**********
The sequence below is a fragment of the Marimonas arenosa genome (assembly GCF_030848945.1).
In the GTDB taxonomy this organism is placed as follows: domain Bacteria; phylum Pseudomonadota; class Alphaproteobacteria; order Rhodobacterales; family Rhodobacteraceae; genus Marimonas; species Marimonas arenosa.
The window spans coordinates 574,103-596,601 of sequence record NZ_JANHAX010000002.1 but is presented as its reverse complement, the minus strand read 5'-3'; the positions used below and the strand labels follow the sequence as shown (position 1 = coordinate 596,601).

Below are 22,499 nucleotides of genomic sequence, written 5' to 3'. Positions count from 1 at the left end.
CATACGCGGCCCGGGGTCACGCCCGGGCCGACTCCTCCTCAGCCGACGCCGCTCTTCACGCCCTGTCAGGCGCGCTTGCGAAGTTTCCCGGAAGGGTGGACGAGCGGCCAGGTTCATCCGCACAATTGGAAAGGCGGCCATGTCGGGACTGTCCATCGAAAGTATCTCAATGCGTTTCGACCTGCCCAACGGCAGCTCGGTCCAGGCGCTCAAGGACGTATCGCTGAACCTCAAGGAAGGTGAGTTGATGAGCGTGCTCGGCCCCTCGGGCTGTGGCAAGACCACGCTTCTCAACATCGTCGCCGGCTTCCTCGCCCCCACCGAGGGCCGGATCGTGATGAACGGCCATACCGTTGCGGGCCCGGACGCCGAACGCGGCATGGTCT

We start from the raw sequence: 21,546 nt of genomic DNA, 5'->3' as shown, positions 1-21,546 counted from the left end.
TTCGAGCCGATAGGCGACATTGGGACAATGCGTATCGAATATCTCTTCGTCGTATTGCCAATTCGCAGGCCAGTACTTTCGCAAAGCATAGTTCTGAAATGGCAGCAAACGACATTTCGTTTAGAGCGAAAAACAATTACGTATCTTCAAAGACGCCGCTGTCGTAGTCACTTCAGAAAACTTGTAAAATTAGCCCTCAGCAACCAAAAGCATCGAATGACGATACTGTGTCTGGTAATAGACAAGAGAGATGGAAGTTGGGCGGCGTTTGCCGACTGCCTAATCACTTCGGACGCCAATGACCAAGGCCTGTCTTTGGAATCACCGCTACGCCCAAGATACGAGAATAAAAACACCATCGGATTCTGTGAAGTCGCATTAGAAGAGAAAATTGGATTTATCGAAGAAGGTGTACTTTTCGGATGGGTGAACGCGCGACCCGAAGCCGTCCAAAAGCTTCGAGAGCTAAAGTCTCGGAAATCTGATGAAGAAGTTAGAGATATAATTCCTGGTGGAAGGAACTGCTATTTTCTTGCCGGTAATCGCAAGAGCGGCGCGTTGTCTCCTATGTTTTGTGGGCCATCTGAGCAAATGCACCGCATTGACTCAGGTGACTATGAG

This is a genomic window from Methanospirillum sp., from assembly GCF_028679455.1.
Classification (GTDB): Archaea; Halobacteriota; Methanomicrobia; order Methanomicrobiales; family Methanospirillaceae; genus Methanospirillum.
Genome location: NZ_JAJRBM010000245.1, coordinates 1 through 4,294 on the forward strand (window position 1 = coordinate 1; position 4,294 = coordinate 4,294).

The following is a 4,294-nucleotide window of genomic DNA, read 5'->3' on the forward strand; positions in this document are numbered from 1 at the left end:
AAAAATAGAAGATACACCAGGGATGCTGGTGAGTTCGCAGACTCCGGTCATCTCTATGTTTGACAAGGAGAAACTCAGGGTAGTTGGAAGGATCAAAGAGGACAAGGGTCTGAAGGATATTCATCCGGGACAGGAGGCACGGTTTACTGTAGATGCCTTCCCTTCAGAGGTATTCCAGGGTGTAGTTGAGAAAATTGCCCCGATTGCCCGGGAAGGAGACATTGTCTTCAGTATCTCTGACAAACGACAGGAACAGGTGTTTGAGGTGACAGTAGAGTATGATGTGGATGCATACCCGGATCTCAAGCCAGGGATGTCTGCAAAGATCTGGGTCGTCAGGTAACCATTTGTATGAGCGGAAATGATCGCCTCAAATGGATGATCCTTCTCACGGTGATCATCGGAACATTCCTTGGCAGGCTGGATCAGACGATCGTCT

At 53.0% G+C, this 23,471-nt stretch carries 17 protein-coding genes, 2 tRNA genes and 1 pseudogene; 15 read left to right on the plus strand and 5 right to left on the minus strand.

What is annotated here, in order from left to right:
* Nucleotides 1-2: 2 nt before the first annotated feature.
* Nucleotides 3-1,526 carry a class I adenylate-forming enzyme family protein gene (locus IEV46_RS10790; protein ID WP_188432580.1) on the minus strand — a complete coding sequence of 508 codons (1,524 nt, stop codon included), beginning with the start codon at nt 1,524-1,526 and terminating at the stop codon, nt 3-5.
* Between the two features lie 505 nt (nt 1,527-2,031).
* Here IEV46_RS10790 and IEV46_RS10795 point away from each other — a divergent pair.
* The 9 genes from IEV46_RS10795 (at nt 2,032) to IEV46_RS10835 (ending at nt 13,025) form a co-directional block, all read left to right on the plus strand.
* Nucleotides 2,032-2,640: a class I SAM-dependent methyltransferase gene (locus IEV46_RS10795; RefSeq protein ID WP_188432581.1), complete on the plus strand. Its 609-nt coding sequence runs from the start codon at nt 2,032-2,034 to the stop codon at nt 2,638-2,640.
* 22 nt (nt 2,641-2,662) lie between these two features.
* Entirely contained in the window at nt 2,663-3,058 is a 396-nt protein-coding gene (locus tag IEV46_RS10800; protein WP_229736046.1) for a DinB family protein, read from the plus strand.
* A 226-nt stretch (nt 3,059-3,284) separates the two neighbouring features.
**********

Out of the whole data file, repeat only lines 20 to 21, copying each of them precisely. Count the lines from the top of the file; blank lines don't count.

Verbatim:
* Nucleotides 2,032-2,640: a class I SAM-dependent methyltransferase gene (locus IEV46_RS10795; RefSeq protein ID WP_188432581.1), complete on the plus strand. Its 609-nt coding sequence runs from the start codon at nt 2,032-2,034 to the stop codon at nt 2,638-2,640.
* 22 nt (nt 2,641-2,662) lie between these two features.